Many thanks to River City Cycle for providing me with an awesome Salsa El Mariachi for this race.

Wednesday, September 2, 2015

The start into an exciting ultra-endurance season: 700km in 36 hours in Mallee, Victoria

I am back to where I belong!!

After a four month flirt with triathlon (this might deserve its own blog post at some point), I am back to ultra-endurance racing. With plenty of space in Australia, there is no shortage of long rides!

To test my current endurance I decided to do the Audax 600km Mallee ride and 5 days beforehand I signed up. 

My preparation? Well….does a 200km ride two weeks prior count, my longest ride in a year?  

I decided to let the problems come as they occur.  The good thing when you haven’t done such a long ride in a while (this would be my longest ever), is that you forgot what you need. I was assured I would remember very quickly.

A dinner with all the riders took place the evening before the ride. It was a humorous and chatty group ranging in age between 29 and 65. 
Topics were: Why should I get a recumbent bike, how long do Magpies charge at you, and watch out for kangaroos hopping out in front of your wheel.  

I also met the 29 year old Joel whose plan was to set a record. 

I was intrigued.

His plan was riding 1000km with a 30km/h average.
30km/h? That sounds reasonable if I sit on his wheel, I thought. 

“Hey Joel, do you mind if someone is sitting on your wheel?”
“No Monika, having company would be great!”
“What distance are you doing again?”
“One thousand kilometres, ….that is a lot….”

After a let’s-think-about-this-for-a-second moment, I changed my registration from a 600km to a 1000km ride.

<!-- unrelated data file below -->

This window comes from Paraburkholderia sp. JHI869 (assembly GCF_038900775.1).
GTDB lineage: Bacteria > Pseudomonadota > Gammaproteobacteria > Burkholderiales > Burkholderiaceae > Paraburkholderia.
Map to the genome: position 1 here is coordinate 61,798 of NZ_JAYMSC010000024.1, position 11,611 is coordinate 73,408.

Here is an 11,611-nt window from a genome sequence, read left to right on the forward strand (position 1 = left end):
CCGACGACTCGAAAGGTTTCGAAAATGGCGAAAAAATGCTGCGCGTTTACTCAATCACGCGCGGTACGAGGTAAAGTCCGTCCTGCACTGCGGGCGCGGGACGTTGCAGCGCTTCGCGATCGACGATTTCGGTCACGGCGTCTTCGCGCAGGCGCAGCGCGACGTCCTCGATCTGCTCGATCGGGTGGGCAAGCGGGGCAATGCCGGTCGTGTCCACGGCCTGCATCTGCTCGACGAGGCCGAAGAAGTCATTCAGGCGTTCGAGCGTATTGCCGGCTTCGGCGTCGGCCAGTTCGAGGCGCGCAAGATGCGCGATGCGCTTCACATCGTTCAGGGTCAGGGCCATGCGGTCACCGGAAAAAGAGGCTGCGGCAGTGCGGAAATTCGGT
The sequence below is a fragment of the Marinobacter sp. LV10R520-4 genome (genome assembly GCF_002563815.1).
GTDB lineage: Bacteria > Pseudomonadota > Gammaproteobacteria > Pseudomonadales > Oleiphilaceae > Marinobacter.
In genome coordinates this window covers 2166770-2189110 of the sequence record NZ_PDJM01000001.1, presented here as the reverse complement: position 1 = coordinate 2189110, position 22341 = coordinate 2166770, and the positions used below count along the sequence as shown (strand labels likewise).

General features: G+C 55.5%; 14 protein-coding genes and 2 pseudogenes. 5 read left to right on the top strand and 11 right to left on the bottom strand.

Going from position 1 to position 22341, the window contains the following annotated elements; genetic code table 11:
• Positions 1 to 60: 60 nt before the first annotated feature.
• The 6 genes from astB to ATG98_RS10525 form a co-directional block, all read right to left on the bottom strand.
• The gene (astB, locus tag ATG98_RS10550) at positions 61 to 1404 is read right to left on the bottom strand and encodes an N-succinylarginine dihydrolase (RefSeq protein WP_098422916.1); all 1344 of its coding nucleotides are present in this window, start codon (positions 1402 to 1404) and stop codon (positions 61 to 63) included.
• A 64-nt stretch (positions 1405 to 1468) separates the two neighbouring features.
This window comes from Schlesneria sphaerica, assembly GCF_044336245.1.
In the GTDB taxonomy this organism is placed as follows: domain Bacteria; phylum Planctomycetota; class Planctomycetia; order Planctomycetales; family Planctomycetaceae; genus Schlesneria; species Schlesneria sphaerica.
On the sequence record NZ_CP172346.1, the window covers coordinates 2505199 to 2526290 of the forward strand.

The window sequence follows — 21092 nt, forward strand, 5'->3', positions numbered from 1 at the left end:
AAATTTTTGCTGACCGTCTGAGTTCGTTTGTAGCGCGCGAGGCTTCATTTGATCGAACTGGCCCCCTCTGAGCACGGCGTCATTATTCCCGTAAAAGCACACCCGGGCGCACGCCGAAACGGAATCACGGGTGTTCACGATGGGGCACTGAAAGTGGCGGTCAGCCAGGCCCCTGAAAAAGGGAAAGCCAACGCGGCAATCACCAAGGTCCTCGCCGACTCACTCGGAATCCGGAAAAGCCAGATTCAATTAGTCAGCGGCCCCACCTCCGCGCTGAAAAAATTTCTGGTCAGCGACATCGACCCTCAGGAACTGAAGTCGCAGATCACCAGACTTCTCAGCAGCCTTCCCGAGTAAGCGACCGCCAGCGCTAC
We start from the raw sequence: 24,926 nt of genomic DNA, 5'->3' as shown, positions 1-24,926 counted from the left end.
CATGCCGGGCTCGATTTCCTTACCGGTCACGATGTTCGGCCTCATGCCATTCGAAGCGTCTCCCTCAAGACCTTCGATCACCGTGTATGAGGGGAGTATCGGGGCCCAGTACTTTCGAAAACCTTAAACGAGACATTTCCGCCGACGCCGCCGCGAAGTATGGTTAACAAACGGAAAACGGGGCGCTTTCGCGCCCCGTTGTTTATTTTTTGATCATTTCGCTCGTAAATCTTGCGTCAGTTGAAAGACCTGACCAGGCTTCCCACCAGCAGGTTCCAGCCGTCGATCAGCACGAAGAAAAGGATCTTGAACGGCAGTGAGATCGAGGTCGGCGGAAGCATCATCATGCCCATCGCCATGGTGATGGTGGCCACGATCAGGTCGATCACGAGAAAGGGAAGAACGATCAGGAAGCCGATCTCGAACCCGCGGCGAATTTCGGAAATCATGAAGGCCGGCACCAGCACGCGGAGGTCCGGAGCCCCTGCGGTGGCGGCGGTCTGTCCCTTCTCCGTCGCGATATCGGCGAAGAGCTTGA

So I had 12 hours (and dont mind the time to sleep in there) to figure out food, riding route, water and everything else I don’t remember that I would need to get ready for. 

It never really sunk in what I just did – just casually adding another 400km to the ride.

My new plan…oh wait, I didn’t even have a plan before….so I guess now I got a plan which is stick with Joel as long as I can.

The morning off, Joel and I were off for the first of three loops. (All three loops ended at Hopetoun, the epicentre of homemade apple crisp with vanilla custard, lasagne and a warm oven.)

The first loop consisted of 360km. We hit the first 180km spot on, even a tad high averaging 32kmh. But then, we were facing 100, let me spell that out…one hundred kilometres of headwind! 

But Joel was determined to keep up the pace. Even in the backseat I felt the pain of the headwind. It was quite exhausting. 

After a 14 hours round trip, we made it back to Hopetoun at 8pm. I was considering my next move over the last hours and I decided I want to get going as soon as possible; otherwise I wouldn’t get going at all. 

My legs were fried. The food too delicious. The oven nice and warm. So an extended stay at home base would be detrimental to the ride. I booked a hotel 100km up the road and planned on staying there the most crucial time during the night from 12am to 4am. Joel’s plan was to sleep now and get going at midnight. So we split.